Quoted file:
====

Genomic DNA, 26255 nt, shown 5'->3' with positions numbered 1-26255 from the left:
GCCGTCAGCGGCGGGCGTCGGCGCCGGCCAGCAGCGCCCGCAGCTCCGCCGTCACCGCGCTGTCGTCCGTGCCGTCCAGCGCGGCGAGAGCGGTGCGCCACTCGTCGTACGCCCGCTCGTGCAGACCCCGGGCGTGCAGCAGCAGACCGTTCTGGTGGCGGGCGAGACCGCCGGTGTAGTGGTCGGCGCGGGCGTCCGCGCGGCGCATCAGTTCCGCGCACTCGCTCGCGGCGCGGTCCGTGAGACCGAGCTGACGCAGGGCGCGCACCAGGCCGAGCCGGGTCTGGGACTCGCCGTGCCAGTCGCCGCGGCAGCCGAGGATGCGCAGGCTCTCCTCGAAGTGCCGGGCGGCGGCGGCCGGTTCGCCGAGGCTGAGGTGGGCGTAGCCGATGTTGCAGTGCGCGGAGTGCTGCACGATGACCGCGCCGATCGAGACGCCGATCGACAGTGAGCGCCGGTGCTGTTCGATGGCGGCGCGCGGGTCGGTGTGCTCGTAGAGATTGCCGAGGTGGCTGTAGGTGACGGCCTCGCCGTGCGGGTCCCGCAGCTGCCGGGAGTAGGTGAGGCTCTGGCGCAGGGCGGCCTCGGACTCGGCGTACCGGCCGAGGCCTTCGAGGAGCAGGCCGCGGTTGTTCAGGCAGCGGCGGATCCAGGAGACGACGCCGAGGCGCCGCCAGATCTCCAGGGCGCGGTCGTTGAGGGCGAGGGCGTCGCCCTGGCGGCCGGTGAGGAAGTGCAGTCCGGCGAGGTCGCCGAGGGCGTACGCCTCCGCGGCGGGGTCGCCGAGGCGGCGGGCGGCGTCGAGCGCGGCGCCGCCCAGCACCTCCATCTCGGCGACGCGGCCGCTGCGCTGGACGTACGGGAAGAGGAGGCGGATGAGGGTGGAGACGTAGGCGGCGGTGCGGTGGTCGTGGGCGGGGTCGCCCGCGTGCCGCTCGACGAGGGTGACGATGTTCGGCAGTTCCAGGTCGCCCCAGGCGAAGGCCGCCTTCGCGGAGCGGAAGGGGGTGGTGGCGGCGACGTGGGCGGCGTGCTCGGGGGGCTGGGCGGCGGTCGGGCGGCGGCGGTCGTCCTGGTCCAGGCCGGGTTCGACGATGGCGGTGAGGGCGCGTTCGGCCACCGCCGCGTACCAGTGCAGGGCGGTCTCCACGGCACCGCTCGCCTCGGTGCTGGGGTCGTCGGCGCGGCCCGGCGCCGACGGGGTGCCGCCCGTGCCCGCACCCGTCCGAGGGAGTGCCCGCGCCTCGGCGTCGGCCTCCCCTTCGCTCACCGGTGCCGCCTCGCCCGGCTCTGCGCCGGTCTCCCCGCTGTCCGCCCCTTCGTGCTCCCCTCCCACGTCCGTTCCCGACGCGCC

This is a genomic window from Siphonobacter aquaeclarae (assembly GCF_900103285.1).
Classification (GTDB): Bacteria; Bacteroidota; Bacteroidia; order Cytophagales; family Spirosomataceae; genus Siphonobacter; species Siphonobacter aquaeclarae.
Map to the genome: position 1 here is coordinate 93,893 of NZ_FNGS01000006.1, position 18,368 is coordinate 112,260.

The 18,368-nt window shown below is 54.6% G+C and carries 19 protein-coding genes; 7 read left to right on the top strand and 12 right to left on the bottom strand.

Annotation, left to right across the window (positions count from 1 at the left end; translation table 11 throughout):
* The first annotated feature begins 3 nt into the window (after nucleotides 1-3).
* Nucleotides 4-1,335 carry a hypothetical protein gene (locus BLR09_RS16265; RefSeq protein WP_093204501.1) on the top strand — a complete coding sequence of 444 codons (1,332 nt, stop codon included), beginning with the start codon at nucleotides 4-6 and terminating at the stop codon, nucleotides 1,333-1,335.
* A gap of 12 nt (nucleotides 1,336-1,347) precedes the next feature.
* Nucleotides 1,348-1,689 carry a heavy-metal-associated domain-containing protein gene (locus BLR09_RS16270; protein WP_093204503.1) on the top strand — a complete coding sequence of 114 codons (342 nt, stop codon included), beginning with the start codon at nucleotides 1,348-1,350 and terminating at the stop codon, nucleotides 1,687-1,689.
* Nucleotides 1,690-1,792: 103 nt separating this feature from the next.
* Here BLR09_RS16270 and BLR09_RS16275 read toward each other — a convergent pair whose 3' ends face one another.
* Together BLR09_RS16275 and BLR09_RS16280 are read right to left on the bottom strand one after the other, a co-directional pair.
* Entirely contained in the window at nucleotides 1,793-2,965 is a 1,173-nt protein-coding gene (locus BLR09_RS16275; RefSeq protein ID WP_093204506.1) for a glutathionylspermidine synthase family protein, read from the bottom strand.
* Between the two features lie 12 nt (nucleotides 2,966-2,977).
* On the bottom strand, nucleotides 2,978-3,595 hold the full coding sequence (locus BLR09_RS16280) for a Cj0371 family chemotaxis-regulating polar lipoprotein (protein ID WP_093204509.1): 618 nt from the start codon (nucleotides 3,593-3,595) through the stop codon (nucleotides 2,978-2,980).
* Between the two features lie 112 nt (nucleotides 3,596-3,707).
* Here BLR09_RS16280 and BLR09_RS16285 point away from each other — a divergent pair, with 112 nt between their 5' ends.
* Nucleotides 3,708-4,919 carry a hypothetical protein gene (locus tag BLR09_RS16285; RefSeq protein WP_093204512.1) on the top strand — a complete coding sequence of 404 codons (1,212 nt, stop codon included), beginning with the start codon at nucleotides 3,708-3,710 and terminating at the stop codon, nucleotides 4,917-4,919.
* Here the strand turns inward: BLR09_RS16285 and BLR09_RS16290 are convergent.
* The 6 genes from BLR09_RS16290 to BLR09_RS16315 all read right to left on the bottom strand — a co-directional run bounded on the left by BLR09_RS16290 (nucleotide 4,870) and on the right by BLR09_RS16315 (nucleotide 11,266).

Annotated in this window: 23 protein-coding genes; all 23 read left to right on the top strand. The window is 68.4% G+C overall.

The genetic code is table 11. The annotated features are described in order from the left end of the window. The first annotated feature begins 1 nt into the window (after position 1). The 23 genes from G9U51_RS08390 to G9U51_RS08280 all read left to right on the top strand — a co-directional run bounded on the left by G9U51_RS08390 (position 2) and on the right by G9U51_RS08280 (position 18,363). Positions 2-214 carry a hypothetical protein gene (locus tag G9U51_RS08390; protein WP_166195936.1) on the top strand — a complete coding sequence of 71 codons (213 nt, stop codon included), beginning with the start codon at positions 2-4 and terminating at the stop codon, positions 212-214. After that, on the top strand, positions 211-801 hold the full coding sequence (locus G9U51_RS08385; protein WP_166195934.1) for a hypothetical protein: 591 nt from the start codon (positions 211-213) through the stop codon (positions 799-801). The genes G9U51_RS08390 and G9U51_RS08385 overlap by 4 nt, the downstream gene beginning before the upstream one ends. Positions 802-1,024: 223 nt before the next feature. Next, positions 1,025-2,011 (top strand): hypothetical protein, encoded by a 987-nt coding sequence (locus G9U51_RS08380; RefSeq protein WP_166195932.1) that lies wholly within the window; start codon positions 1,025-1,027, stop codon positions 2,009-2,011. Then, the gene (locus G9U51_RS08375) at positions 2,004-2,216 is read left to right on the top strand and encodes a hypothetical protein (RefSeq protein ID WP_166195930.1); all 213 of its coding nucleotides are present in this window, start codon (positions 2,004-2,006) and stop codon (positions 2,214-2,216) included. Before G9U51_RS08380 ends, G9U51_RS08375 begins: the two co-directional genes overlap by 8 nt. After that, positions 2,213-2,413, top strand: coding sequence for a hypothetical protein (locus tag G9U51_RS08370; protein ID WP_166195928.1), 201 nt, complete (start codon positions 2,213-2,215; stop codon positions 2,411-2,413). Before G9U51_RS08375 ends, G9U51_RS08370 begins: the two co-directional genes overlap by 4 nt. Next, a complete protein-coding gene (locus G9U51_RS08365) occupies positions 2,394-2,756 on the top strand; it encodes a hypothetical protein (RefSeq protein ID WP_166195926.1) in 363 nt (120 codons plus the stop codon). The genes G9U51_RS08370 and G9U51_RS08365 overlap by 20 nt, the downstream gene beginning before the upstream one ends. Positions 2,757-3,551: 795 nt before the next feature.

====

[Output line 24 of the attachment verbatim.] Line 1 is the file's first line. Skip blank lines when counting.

The genetic code is table 11. The annotated features are described in order from the left end of the window. The first annotated feature begins 1 nt into the window (after position 1). The 23 genes from G9U51_RS08390 to G9U51_RS08280 all read left to right on the top strand — a co-directional run bounded on the left by G9U51_RS08390 (position 2) and on the right by G9U51_RS08280 (position 18,363). Positions 2-214 carry a hypothetical protein gene (locus tag G9U51_RS08390; protein WP_166195936.1) on the top strand — a complete coding sequence of 71 codons (213 nt, stop codon included), beginning with the start codon at positions 2-4 and terminating at the stop codon, positions 212-214. After that, on the top strand, positions 211-801 hold the full coding sequence (locus G9U51_RS08385; protein WP_166195934.1) for a hypothetical protein: 591 nt from the start codon (positions 211-213) through the stop codon (positions 799-801). The genes G9U51_RS08390 and G9U51_RS08385 overlap by 4 nt, the downstream gene beginning before the upstream one ends. Positions 802-1,024: 223 nt before the next feature. Next, positions 1,025-2,011 (top strand): hypothetical protein, encoded by a 987-nt coding sequence (locus G9U51_RS08380; RefSeq protein WP_166195932.1) that lies wholly within the window; start codon positions 1,025-1,027, stop codon positions 2,009-2,011. Then, the gene (locus G9U51_RS08375) at positions 2,004-2,216 is read left to right on the top strand and encodes a hypothetical protein (RefSeq protein ID WP_166195930.1); all 213 of its coding nucleotides are present in this window, start codon (positions 2,004-2,006) and stop codon (positions 2,214-2,216) included. Before G9U51_RS08380 ends, G9U51_RS08375 begins: the two co-directional genes overlap by 8 nt. After that, positions 2,213-2,413, top strand: coding sequence for a hypothetical protein (locus tag G9U51_RS08370; protein ID WP_166195928.1), 201 nt, complete (start codon positions 2,213-2,215; stop codon positions 2,411-2,413). Before G9U51_RS08375 ends, G9U51_RS08370 begins: the two co-directional genes overlap by 4 nt. Next, a complete protein-coding gene (locus G9U51_RS08365) occupies positions 2,394-2,756 on the top strand; it encodes a hypothetical protein (RefSeq protein ID WP_166195926.1) in 363 nt (120 codons plus the stop codon). The genes G9U51_RS08370 and G9U51_RS08365 overlap by 20 nt, the downstream gene beginning before the upstream one ends. Positions 2,757-3,551: 795 nt before the next feature.